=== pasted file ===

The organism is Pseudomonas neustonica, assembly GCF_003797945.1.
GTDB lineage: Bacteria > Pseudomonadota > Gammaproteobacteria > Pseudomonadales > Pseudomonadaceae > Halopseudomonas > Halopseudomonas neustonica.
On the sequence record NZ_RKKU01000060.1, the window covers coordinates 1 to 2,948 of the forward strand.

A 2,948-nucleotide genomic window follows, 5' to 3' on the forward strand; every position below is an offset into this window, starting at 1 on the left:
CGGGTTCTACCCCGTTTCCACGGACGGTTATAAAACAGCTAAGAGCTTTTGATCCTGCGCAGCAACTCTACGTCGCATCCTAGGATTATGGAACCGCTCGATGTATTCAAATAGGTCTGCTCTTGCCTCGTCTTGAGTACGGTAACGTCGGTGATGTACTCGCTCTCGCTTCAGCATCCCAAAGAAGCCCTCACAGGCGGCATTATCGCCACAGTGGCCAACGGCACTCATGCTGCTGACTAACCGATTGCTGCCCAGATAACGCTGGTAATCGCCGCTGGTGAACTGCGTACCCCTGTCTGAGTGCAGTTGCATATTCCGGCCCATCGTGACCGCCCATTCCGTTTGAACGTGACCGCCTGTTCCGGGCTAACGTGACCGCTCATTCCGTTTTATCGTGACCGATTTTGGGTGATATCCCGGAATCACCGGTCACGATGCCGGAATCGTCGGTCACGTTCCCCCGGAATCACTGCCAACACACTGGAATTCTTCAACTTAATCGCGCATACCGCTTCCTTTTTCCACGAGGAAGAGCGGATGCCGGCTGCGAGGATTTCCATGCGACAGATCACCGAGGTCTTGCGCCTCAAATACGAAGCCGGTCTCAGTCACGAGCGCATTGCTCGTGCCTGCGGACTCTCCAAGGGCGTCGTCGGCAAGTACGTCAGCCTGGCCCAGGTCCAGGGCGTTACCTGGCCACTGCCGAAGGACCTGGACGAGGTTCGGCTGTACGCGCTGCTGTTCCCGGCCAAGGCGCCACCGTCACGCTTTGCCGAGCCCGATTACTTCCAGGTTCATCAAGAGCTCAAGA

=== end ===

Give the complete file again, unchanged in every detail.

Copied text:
The organism is Pseudomonas neustonica, assembly GCF_003797945.1.
GTDB lineage: Bacteria > Pseudomonadota > Gammaproteobacteria > Pseudomonadales > Pseudomonadaceae > Halopseudomonas > Halopseudomonas neustonica.
On the sequence record NZ_RKKU01000060.1, the window covers coordinates 1 to 2,948 of the forward strand.

A 2,948-nucleotide genomic window follows, 5' to 3' on the forward strand; every position below is an offset into this window, starting at 1 on the left:
CGGGTTCTACCCCGTTTCCACGGACGGTTATAAAACAGCTAAGAGCTTTTGATCCTGCGCAGCAACTCTACGTCGCATCCTAGGATTATGGAACCGCTCGATGTATTCAAATAGGTCTGCTCTTGCCTCGTCTTGAGTACGGTAACGTCGGTGATGTACTCGCTCTCGCTTCAGCATCCCAAAGAAGCCCTCACAGGCGGCATTATCGCCACAGTGGCCAACGGCACTCATGCTGCTGACTAACCGATTGCTGCCCAGATAACGCTGGTAATCGCCGCTGGTGAACTGCGTACCCCTGTCTGAGTGCAGTTGCATATTCCGGCCCATCGTGACCGCCCATTCCGTTTGAACGTGACCGCCTGTTCCGGGCTAACGTGACCGCTCATTCCGTTTTATCGTGACCGATTTTGGGTGATATCCCGGAATCACCGGTCACGATGCCGGAATCGTCGGTCACGTTCCCCCGGAATCACTGCCAACACACTGGAATTCTTCAACTTAATCGCGCATACCGCTTCCTTTTTCCACGAGGAAGAGCGGATGCCGGCTGCGAGGATTTCCATGCGACAGATCACCGAGGTCTTGCGCCTCAAATACGAAGCCGGTCTCAGTCACGAGCGCATTGCTCGTGCCTGCGGACTCTCCAAGGGCGTCGTCGGCAAGTACGTCAGCCTGGCCCAGGTCCAGGGCGTTACCTGGCCACTGCCGAAGGACCTGGACGAGGTTCGGCTGTACGCGCTGCTGTTCCCGGCCAAGGCGCCACCGTCACGCTTTGCCGAGCCCGATTACTTCCAGGTTCATCAAGAGCTCAAGA